Keep the PPC placement compact and do not let the screed get too far in front of the finishers.

In ABC, everything needs to go fast. Have a robust and well thought out QC/QA plan to check element fabrication and installation. Know what you will check, how you will check it and what you will do if the result is not per plan.

High Performance Material:
  • Ultra-High Performance Concrete (UHPC) – deck closure joints
  • Premixed Polymer Concrete (PPC) – overlay

Project Planning

Decision Making Tools: Benefit/Cost Method
Site Procurement: Programmatic Agreements, Early Environmental Clearance & Permitting
Project Delivery: Design-Bid-Build
Contracting: Incentive / Disincentive Clause

Geotechnical Solutions

Foundations & Walls:
Rapid Embankment:

Structural Solutions

Prefabricated Bridge Elements: Full-Depth Precast Deck Panel w/o PT, Precast Column Cap (Precast Spandrel Cap Beams), Precast Abutment Cap
Prefabricated Bridge Systems:
Miscellaneous Prefabricated: UHPC Closure Joint, Polymer Concrete Overlay, Precast Approach Slab, Prefabricated Railing (Ornamental Rail Panels)

Costs & Funding


The engineer’s estimate for the project was $ 27,873,800.20. The low bid was $43,097,946.99. There were 2 bidders. The cost per square foot of bridge was approximately $590.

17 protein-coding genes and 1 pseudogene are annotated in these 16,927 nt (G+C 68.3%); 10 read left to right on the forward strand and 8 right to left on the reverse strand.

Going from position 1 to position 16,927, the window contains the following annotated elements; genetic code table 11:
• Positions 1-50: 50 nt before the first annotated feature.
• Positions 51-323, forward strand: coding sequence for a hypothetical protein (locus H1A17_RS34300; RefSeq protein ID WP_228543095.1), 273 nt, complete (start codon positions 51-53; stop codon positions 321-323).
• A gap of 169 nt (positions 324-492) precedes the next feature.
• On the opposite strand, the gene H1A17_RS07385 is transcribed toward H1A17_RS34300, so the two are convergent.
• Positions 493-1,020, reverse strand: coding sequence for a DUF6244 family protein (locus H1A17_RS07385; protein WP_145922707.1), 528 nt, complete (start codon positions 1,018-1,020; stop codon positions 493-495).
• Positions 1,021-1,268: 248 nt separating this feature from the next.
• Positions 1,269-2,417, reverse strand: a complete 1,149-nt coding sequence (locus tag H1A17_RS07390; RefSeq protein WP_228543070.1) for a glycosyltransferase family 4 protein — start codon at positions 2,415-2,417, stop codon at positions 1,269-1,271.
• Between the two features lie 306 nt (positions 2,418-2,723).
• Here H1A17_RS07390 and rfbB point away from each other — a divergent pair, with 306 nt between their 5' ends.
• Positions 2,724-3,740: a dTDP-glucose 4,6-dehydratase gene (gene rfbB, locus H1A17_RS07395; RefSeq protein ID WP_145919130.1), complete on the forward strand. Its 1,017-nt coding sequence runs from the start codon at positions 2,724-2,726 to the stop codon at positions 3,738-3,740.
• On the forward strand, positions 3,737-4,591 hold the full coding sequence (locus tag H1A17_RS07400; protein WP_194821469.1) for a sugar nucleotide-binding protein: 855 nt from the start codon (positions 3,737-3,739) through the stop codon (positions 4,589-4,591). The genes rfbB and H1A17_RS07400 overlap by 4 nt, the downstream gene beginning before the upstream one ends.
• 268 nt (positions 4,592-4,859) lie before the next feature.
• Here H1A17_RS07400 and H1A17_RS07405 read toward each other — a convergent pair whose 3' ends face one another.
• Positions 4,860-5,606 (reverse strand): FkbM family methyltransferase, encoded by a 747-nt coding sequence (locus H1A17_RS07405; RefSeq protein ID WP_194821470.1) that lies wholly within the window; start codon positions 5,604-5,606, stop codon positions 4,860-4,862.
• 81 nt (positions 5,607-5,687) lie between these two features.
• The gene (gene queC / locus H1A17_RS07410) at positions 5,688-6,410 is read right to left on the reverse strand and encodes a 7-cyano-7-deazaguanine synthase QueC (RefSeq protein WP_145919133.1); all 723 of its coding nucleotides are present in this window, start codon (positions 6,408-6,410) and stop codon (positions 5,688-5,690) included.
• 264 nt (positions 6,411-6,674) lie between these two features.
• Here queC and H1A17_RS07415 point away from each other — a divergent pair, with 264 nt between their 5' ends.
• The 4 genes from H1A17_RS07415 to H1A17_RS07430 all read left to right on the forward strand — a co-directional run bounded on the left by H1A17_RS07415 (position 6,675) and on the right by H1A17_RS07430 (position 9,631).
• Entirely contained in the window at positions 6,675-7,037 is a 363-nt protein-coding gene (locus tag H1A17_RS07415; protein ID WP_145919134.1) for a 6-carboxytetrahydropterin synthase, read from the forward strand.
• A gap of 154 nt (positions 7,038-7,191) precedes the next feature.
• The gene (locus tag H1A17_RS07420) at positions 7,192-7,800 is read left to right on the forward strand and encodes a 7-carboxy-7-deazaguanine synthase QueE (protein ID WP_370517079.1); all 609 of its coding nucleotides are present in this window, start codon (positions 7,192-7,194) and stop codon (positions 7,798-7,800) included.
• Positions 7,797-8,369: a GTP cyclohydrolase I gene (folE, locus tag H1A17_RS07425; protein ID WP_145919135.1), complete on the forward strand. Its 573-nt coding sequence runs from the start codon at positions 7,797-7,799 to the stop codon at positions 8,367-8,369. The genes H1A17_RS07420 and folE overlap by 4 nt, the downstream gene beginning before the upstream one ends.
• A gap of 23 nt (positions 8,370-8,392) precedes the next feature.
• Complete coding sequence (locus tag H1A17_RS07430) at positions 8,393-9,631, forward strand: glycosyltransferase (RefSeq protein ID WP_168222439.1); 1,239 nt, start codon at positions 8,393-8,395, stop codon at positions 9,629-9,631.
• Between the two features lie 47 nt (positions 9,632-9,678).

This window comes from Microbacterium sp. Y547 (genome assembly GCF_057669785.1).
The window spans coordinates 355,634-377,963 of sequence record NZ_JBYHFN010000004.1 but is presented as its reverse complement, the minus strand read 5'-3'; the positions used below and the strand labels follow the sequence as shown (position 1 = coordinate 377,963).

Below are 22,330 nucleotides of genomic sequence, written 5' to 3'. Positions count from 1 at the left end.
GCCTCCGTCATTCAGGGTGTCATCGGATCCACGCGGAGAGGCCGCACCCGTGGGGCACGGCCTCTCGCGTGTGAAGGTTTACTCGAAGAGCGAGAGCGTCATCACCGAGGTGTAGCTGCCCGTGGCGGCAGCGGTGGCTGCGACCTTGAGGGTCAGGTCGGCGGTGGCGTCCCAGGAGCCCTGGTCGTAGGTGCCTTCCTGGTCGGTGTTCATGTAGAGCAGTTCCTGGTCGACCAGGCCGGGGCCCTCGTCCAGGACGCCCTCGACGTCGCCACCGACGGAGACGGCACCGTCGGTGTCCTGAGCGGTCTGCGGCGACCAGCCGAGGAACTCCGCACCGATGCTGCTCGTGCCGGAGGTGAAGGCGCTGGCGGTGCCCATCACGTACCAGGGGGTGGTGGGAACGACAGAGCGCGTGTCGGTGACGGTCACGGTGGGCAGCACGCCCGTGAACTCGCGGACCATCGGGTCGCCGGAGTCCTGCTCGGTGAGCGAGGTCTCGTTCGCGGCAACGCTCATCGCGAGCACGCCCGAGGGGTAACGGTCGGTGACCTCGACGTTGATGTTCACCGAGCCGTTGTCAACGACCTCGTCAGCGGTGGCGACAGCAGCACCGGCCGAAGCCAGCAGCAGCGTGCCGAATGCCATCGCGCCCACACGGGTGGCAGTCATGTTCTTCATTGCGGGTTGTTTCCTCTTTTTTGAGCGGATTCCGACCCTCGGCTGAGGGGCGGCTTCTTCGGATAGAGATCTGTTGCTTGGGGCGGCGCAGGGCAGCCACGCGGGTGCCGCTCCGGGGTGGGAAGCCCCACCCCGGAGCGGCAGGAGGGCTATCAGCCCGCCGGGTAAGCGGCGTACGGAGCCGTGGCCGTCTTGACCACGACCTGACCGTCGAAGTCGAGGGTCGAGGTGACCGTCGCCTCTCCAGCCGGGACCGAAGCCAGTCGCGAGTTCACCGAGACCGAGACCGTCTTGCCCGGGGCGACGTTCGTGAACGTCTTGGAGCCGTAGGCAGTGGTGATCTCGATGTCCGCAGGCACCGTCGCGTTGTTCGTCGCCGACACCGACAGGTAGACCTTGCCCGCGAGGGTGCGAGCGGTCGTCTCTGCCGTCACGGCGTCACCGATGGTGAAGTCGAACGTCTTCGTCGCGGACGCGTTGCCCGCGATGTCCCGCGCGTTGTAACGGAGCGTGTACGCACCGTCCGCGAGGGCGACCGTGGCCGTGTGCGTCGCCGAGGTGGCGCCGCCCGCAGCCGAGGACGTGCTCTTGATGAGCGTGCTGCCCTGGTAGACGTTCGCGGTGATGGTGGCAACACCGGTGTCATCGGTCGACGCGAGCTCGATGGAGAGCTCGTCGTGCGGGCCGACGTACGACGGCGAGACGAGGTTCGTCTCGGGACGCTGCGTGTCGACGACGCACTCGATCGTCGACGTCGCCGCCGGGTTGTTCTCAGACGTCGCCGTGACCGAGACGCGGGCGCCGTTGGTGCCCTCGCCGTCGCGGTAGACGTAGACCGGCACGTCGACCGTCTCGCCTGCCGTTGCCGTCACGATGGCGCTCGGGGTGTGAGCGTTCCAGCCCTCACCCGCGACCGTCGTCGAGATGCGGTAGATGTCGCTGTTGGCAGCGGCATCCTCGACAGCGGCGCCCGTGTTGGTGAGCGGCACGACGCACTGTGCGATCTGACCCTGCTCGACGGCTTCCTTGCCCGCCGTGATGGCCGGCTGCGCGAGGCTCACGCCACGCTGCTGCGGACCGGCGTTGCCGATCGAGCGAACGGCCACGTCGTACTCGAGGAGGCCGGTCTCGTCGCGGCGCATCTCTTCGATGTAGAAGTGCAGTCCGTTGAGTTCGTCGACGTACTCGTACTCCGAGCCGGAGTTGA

ABC techniques saved two years of closure.

Federal – State – Local funding.

Funding Source:


Incentive Program:

Additional Information


Jim Grube, PE
County Highway Engineer
Hennepin County
Steve Dale, Eng. PM
Project Manager
Pennsylvania Turnpike Commission

Paul Backer PE
Sr. Construction Engineer
Hennepin County

HNTB Corporation
Dan Enser PE
Project Manager

Designer 2:
HNTB Corporation
Bala Sivakumar PE
ABC Lead

Designer 3:
HNTB Corporation
Travis Konda PhD, PE, SE
Construction Engineer

Forterra Building Products
Precast Cap Beams
Joel Mich PE
Project Manager

American Artstone
Precast Ornamental Railing
Jeff Vander Plaats
Project Manager

Ryerson Stainless Steel Plates
Jeffery Pitzenberger
Project Manager

Lafarge UHPC
Gregory Nault PE, SE
Project Manager

Kwik Bond Polymer
Premixed Polymer Concrete (PPC) Robertson

Precast Deck Panel Concrete – Contractor mix design
Gary Oster

Steve Kaldenbach PE
Sr. Project Manager
Kraemer North America

PCi Roads
Concrete surface restoration and PPC overplay
Dave Graham
Project Manager

Rainbow, Inc
Concrete surface treatment, lead abatement and worker access platform
Mike Debuhr
Project Manager